September 17, 2009 Today was Tanner’s last treatment in Interim Maintenance, the third of five phases of treatment for ALL! A milestone, for sure. My Mom and I were saying on the phone that this phase has gone quickly, I think in part, because we were on a 10-day cycle instead of a 7-day cycle, and also because Tanner has handled it so well. We now have two weeks before the next phase begins — Delayed Intensification — from the looks of it, and from everything I have heard, the hardest phase.
Tanner’s neutraphils (big, infection fighting white cells) were still up around 3,500 this time (normal is 4-10,000), which is very high for a kid on chemo. No one can explain this to us, but we’ll take it. As I suspected, her red counts have dropped. Her Hemoglobin (red cells that carry oxygen throughout your body) was a little above where they would give her a transfusion. They said she could get one, since she is experiencing symptoms of low red counts, but we decided to wait and see if her body would bring it up on it’s own. We’ll go in for counts only, no chemo, again next Thursday to check and will keep an eye out for increased paleness, fatigue, shortness of breath and headaches in the meantime. All these are signs of anemia, and while Tanner has been consistently anemic since being diagnosed (most leukemia kids will be), dropping below a certain level will necessitate a transfusion.
It was a hard day for both of us today. I think having to go to the hospital every week for these exhausting days is just getting really old. After having been such a pro about having her port accessed last week, Tanner had a mini-meltdown about it today. I stepped out in the hallway and let her favorite nurse, Carrie, handle it, which actually seemed to help. They worked it out. But, then, Dr. Mixan told us she would have a flu shot today. I know a flu shot should be no big deal to a kid who goes through what she goes through every week, but shots have always been a big traumatic experience for Tanner. Today was no different and three of us had to hold her down to get it done. Afterwards she crawled into Carrie’s lap and sobbed. She kept saying, “It’s scary… I’m scared.”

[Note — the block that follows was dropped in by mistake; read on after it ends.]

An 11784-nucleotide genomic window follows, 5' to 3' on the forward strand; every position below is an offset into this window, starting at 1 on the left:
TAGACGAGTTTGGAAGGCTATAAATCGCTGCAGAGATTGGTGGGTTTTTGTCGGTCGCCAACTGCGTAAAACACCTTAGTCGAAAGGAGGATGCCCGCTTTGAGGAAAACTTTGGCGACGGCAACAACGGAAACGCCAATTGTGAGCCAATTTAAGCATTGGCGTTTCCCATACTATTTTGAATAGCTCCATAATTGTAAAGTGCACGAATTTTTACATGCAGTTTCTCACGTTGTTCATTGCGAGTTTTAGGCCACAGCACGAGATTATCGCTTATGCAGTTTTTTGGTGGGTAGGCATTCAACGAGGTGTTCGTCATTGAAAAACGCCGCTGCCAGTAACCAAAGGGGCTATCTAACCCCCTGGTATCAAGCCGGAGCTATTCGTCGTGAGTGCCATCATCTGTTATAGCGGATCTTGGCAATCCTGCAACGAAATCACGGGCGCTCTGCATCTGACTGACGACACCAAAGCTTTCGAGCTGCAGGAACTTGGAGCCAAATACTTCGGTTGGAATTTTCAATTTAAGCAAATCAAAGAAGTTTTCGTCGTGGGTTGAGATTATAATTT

While getting her chemo, which begins making her sick to her stomach while they are still putting it in, we watched a tiny little girl, no more than two, throw up two seats down from us. From her mother’s calm reaction, it seemed a pretty normal occurrence. Tanner said she felt bad for that poor baby and knew how she felt.
I keep dreaming about Tanner’s chemo. In my dreams, I watch them hook the syringe full of chemo up to the line off of her port and slowly squeeze it in. Clear Vincristine and bright yellow Methotrexate (Tanner says it looks like pee). Over and over again. And, I wake, wondering what it feels like and how it makes her feel.
The first three months of both my pregnanacies, I was nauseated. I never threw up, but felt like I wanted to most of the time. My stomach just never felt right. I wonder sometimes if this is the way it is for her. It makes me ache to think about it. I don’t know if she feels that way all of the time, but I know that she complains about her stomach a lot, despite taking 4 different drugs daily to help. I remember how at the end of three months of constant indigestion and nausea, I felt worn down by it, like it would never end. I wonder if she feels that way, too, when she whines about it in a way that makes John and I want to tell her to “buck up.”
I woke this morning, after dreaming again about the chemo, wishing I could take some, just to see how she felt. To know how bad it hurt so I could empathize better and be a better caretaker. Tanner is a drama queen in all senses of the word; it is just a part of her huge personality and it is sometimes difficult to separate drama from real pain when you’re dealing with her. But, today, there’s no question. She just feels bad. You can feel it and you can see it on her face. Tonight, at bedtime, she asked, “You got any meds for me?” Meds, seriously. Sadly, I have to tell her no, I’ve given her all I can give. I tell her to go to sleep and she won’t feel it anymore. I leave the room with her asleep, or so I think. She is back out of her room in minutes; she has to go to the bathroom… again. She tells John, “As soon as you can give me some meds, you bring them… all night. Okay, Dad?” We promise her we will.
I wish I could take that chemo so I would know what she felt like; but even more I just wish I could take it for her… so she wouldn’t have to.
P.S. This is my public shout out to my husband, without whom I could not endure this. He is probably one of the only people that I tell when I’ve really had it, and, no matter how overwhelmed he is as well, he always comes to my rescue. Tonight, he picked up groceries on the way home so I wouldn’t have to go out tonight to do it… and brought me Ben & Jerry’s. Now, that’s a man I could still love with all my heart after 10 years. Thanks, Baby; I don’t deserve you.